Skip to Content

Thursday, November 21st, 2019

Malaysia is the biggest gainer of fund inflow in the region

Closed
by April 14, 2016 General
“On the inflow of funds to South-East Asia, we are the biggest gainers, simply because of our fundamentals and the valuation of the companies in Malaysia seems to be at a good level for them to enter. “They (investors) left and they came back. When the smart money comes back, they find the best fundamentals and the best returns in terms of dividend yields," said chief executive officer Datuk Seri Tajuddin Atan. (Media conference: Tajuddin addressing the media at Invest Malaysia.)

“On the inflow of funds to South-East Asia, we are the biggest gainers, simply because of our fundamentals and the valuation of the companies in Malaysia seems to be at a good level for them to enter. “They (investors) left and they came back. When the smart money comes back, they find the best fundamentals and the best returns in terms of dividend yields,” said chief executive officer Datuk Seri Tajuddin Atan. (Media conference: Tajuddin addressing the media at Invest Malaysia.)

KUALA LUMPUR: Malaysia is the biggest gainer in terms of the inflow of foreign funds in the region due to the country’s strong fundamentals and the valuation of the companies here, said Bursa Malaysia.

“On the inflow of funds to South-East Asia, we are the biggest gainers, simply because of our fundamentals and the valuation of the companies in Malaysia seems to be at a good level for them to enter.

“They (investors) left and they came back. When the smart money comes back, they find the best fundamentals and the best returns in terms of dividend yields.

“But, of course, you will still see some trading because there are many factors to be considered,” said chief executive officer Datuk Seri Tajuddin Atan.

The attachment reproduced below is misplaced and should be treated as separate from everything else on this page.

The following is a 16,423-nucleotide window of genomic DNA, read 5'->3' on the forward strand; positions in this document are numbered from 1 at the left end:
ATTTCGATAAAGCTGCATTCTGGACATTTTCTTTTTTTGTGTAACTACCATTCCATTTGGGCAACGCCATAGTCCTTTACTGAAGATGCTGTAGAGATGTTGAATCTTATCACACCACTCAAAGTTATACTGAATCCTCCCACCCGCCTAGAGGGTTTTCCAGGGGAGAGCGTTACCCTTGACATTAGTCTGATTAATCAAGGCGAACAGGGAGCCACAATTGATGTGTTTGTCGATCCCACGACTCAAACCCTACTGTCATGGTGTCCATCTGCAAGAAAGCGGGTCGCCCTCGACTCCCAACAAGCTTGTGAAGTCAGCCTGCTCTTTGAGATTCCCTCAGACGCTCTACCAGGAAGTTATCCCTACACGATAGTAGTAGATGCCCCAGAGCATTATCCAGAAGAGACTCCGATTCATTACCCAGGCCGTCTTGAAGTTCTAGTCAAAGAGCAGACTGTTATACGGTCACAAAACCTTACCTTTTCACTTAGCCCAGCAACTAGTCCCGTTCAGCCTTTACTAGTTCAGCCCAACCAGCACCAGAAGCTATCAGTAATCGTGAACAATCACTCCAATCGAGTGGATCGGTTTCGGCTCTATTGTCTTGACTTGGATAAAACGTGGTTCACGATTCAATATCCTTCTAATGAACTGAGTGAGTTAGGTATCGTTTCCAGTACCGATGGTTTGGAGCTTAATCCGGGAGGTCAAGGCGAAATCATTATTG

He said the Malaysian economy and businesses were backed by strong fundamentals.

“The last 18 months, we saw an exodus or a lot of movement of foreign funds outside the country and to a certain extent, they have come back,” he said.

Speaking to reporters on the sidelines of the 12th Invest Malaysia (IMKL2016) conference here yesterday, he said although it may seem that the foreign funds were mostly coming from the Asean region, this might not necessarily be the case.

“It depends where you look at. The debt capital market and equity capital market are two areas that are growing well. Domestic funds seem to be very familiar with us and they are the first to come in.

“But the Asean funds, some of them may be seen as coming in from Hong Kong, or through Singapore. Funds from outside Asia pass through this conduit, because Hong Kong and Singapore are financial centres.

“Funds from outside come either directly to us or through this conduit,” he said.

Foreign net inflows to Malaysian equities totalled RM5.6bil for the three months to March 2016.

Foreign shareholdings accounted for 23% of Malaysia’s market capitalisation of RM1.7 trillion as at end-March 2016.

Last year, Malaysia registered a total net outflow of RM19.4bil, with foreign shareholdings standing at 22.3% of its market capitalisation.

Tajuddin said he believed that this trend of fund inflows could be sustained

“But we must remember that the main assumptions are – that the market is still volatile, it is still cyclical – that remains the same.

“But this trend, to me, will remain and hold. I believe it will go up, it may not be a spike but it will continue to grow,” he said.

Tajuddin said IMKL2016 had seen the largest turnout ever, with an estimated 2,400 people.

“The key theme this time is ‘Sustainable at the Core’.

“That is what Invest Malaysia is all about.

“It is about sustainability and we also want to emphasise that our market is resilient,” he added.

Previous
Next